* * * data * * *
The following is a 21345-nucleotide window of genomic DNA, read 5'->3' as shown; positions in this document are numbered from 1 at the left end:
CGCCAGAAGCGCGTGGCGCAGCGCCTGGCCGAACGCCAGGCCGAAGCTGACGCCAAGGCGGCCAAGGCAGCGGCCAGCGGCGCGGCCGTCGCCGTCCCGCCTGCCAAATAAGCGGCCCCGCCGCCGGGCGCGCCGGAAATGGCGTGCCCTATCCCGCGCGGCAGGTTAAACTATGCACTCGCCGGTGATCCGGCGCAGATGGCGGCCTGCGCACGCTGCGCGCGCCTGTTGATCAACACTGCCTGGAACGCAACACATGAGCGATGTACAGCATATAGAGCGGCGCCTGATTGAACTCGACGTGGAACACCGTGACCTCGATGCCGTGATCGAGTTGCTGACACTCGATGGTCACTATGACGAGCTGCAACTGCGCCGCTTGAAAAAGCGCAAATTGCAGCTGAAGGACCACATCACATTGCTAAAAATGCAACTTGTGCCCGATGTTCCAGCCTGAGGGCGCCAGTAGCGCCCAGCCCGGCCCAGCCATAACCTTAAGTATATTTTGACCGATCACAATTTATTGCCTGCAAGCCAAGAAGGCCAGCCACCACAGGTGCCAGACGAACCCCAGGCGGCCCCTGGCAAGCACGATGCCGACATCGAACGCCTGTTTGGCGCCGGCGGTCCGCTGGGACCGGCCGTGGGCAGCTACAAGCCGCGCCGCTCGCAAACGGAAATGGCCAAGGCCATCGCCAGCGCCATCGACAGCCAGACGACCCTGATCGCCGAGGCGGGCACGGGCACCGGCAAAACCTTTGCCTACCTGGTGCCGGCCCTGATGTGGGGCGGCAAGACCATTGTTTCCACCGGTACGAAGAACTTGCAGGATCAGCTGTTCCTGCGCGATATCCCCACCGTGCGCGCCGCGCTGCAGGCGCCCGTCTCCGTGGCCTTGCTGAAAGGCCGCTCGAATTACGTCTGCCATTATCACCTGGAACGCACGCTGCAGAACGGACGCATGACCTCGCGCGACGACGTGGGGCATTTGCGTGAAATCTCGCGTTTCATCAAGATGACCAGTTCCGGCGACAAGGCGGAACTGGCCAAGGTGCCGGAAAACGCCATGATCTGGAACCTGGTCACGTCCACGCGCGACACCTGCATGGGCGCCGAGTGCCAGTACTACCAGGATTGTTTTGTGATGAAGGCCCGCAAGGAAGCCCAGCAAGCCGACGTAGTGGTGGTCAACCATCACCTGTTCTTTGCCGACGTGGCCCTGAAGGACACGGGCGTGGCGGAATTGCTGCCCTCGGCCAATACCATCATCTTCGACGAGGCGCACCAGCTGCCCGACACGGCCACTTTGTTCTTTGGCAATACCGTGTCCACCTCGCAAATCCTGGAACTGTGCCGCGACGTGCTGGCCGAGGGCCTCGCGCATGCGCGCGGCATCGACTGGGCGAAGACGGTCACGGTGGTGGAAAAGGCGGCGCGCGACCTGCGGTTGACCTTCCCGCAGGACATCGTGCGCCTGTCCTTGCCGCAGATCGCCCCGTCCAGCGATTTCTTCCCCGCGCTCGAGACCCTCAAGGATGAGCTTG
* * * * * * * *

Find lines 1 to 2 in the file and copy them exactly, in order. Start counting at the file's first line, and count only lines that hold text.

The following is a 21345-nucleotide window of genomic DNA, read 5'->3' as shown; positions in this document are numbered from 1 at the left end:
CGCCAGAAGCGCGTGGCGCAGCGCCTGGCCGAACGCCAGGCCGAAGCTGACGCCAAGGCGGCCAAGGCAGCGGCCAGCGGCGCGGCCGTCGCCGTCCCGCCTGCCAAATAAGCGGCCCCGCCGCCGGGCGCGCCGGAAATGGCGTGCCCTATCCCGCGCGGCAGGTTAAACTATGCACTCGCCGGTGATCCGGCGCAGATGGCGGCCTGCGCACGCTGCGCGCGCCTGTTGATCAACACTGCCTGGAACGCAACACATGAGCGATGTACAGCATATAGAGCGGCGCCTGATTGAACTCGACGTGGAACACCGTGACCTCGATGCCGTGATCGAGTTGCTGACACTCGATGGTCACTATGACGAGCTGCAACTGCGCCGCTTGAAAAAGCGCAAATTGCAGCTGAAGGACCACATCACATTGCTAAAAATGCAACTTGTGCCCGATGTTCCAGCCTGAGGGCGCCAGTAGCGCCCAGCCCGGCCCAGCCATAACCTTAAGTATATTTTGACCGATCACAATTTATTGCCTGCAAGCCAAGAAGGCCAGCCACCACAGGTGCCAGACGAACCCCAGGCGGCCCCTGGCAAGCACGATGCCGACATCGAACGCCTGTTTGGCGCCGGCGGTCCGCTGGGACCGGCCGTGGGCAGCTACAAGCCGCGCCGCTCGCAAACGGAAATGGCCAAGGCCATCGCCAGCGCCATCGACAGCCAGACGACCCTGATCGCCGAGGCGGGCACGGGCACCGGCAAAACCTTTGCCTACCTGGTGCCGGCCCTGATGTGGGGCGGCAAGACCATTGTTTCCACCGGTACGAAGAACTTGCAGGATCAGCTGTTCCTGCGCGATATCCCCACCGTGCGCGCCGCGCTGCAGGCGCCCGTCTCCGTGGCCTTGCTGAAAGGCCGCTCGAATTACGTCTGCCATTATCACCTGGAACGCACGCTGCAGAACGGACGCATGACCTCGCGCGACGACGTGGGGCATTTGCGTGAAATCTCGCGTTTCATCAAGATGACCAGTTCCGGCGACAAGGCGGAACTGGCCAAGGTGCCGGAAAACGCCATGATCTGGAACCTGGTCACGTCCACGCGCGACACCTGCATGGGCGCCGAGTGCCAGTACTACCAGGATTGTTTTGTGATGAAGGCCCGCAAGGAAGCCCAGCAAGCCGACGTAGTGGTGGTCAACCATCACCTGTTCTTTGCCGACGTGGCCCTGAAGGACACGGGCGTGGCGGAATTGCTGCCCTCGGCCAATACCATCATCTTCGACGAGGCGCACCAGCTGCCCGACACGGCCACTTTGTTCTTTGGCAATACCGTGTCCACCTCGCAAATCCTGGAACTGTGCCGCGACGTGCTGGCCGAGGGCCTCGCGCATGCGCGCGGCATCGACTGGGCGAAGACGGTCACGGTGGTGGAAAAGGCGGCGCGCGACCTGCGGTTGACCTTCCCGCAGGACATCGTGCGCCTGTCCTTGCCGCAGATCGCCCCGTCCAGCGATTTCTTCCCCGCGCTCGAGACCCTCAAGGATGAGCTTG